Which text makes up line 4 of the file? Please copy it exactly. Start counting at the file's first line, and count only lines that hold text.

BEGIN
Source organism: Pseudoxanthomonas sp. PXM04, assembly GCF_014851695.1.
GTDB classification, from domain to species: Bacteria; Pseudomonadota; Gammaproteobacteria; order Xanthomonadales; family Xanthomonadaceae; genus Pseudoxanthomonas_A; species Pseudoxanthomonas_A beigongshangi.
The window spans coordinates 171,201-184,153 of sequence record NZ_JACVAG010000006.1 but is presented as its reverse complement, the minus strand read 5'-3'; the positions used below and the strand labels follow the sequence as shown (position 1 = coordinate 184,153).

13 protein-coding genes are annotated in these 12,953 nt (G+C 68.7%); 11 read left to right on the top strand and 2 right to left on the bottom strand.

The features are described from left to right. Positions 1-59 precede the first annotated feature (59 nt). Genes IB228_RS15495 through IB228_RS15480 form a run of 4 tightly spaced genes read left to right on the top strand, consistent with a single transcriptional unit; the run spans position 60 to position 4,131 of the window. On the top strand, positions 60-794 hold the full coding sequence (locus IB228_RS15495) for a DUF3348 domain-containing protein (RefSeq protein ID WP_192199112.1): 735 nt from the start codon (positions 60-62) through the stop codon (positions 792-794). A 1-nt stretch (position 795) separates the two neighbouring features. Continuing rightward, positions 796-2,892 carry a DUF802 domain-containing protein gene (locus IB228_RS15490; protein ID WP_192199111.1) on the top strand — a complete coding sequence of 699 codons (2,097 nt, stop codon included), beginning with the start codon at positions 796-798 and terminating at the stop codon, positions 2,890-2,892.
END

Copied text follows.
13 protein-coding genes are annotated in these 12,953 nt (G+C 68.7%); 11 read left to right on the top strand and 2 right to left on the bottom strand.